With one order (Executive Order 9029), the federal government displaces ranching leaseholders from their land in New Mexico, well within the government's wartime purview in establishing a test site on the property. With a war in progress, there is no one to gainsay the right of the government to use the land in any manner that will aid the war effort.
But for those who must move from their homes, it is a wrenching, irrevocable order. The Strickland brothers are hard, proud men who have worked their spread for generations, eking out a fragile subsistence. Both Baylis and Ross fight against personal embitterment when their livelihood is threatened, but Baylis's wife has long wanted to live in town, although her husband refuses to acknowledge her needs.
Ross, the eldest, is the more stubborn of the brothers, nursing a grudge since the accidental death of their father. Scarce days before the Japanese bomb Pearl Harbor, Ross' son, Jack, enlists, but Ross refuses to say goodbye to the young man, angry that Jack should leave at a time of crisis. None of the family is sure of Jack's fate after Pearl Harbor, but Ross remains smothered by his rage and general sense of injustice, while Baylis struggles to make peace with the future.
In another part of the world, Jack endures the endless horrors of the Bataan Death March, soldiers like living corpses plodding through an eternity of days to reach the end of their journey. Jack's friends from home fall by the roadside, one after another, he keeps moving, his youthful enthusiasm in the service of his country pounded into painful monotony under the burden of an unrelenting reality. Determined to survive his ordeal, the blood of the Strickland's sings in Jack's blood.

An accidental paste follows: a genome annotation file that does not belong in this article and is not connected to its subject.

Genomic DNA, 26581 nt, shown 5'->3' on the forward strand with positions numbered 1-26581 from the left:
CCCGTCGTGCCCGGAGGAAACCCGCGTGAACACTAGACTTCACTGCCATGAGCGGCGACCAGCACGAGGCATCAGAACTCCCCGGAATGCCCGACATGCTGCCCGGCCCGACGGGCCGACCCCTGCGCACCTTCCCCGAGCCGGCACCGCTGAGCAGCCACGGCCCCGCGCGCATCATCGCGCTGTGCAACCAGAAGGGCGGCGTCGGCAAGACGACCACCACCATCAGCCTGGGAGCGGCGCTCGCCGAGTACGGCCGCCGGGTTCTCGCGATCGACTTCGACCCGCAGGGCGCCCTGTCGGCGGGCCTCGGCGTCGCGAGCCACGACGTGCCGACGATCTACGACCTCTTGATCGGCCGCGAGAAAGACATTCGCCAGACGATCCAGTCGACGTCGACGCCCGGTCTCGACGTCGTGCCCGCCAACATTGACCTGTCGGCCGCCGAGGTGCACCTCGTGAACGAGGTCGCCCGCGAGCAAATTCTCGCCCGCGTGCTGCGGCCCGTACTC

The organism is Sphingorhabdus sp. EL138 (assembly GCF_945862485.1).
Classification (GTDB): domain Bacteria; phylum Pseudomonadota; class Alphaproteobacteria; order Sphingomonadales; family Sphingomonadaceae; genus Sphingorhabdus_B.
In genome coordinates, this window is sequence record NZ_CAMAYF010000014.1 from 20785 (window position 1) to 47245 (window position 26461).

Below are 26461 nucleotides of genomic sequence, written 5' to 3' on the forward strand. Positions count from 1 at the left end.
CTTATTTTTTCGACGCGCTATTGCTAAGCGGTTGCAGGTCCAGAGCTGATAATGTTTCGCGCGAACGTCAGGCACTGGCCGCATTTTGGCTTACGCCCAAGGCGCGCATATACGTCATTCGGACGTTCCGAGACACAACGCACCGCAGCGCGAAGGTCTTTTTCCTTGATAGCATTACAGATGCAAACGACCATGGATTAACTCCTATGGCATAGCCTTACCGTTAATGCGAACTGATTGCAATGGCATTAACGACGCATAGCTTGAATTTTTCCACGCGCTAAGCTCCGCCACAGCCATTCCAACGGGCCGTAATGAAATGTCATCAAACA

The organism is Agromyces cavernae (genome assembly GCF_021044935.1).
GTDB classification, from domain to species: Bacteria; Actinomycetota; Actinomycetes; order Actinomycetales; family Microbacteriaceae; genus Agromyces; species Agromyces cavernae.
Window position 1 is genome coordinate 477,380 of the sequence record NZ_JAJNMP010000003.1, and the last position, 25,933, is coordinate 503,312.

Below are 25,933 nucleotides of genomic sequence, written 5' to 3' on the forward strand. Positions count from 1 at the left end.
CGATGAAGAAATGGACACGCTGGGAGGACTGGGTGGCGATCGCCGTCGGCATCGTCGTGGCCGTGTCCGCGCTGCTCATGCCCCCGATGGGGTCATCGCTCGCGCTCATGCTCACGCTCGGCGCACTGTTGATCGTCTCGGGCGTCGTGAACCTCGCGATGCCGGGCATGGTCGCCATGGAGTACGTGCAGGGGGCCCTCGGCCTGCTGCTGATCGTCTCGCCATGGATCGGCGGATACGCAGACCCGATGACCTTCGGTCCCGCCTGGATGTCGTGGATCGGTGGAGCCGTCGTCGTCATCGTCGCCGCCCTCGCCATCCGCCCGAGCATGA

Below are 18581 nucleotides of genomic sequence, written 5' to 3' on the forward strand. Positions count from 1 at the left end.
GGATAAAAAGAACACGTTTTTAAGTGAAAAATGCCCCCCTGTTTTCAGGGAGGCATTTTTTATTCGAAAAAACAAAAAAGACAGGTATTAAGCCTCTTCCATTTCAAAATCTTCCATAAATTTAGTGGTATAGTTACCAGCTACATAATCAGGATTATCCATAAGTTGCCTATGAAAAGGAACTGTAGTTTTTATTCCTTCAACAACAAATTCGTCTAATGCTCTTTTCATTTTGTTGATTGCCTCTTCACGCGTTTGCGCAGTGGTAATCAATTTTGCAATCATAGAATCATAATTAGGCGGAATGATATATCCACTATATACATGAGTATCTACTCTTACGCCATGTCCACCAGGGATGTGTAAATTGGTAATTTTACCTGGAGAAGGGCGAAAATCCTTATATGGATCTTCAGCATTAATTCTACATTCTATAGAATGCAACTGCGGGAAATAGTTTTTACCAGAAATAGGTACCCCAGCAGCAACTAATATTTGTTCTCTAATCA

This unsparing novel of the high mountain desert of New Mexico and the jungles of the Philippines is as plain-spoken as the rugged country that requires everything from a man to survive. While Jack wills himself to live and return home, his journey is made more poignant by the desperate straits of the Strickland's left behind, the fragments of love in the remaining family damaged by illicit romance and bitter regret, pitting brother against brother. But the love in this novel is the deep-rooted affection of generations nurtured on their own land, the essence and endurance of family.
Parsons paints a compelling portrait of a harsh country and the men it breeds, their loyalties and resentments, revealed in a sparse prose reminiscent of Cormac McCarthy (The Crossing, Blood Meridian). Bleak and plaintive, the novel resonates with its own spare beauty as the Strickland brothers are stripped of their home by unalterable circumstances, their personal demons exposed, while a son battles certain death far from home. Finally, the great leveler strikes, the incomprehensible man-made destruction unleashed upon a watching world, all illuminated by the transcendent glare of the atomic bomb.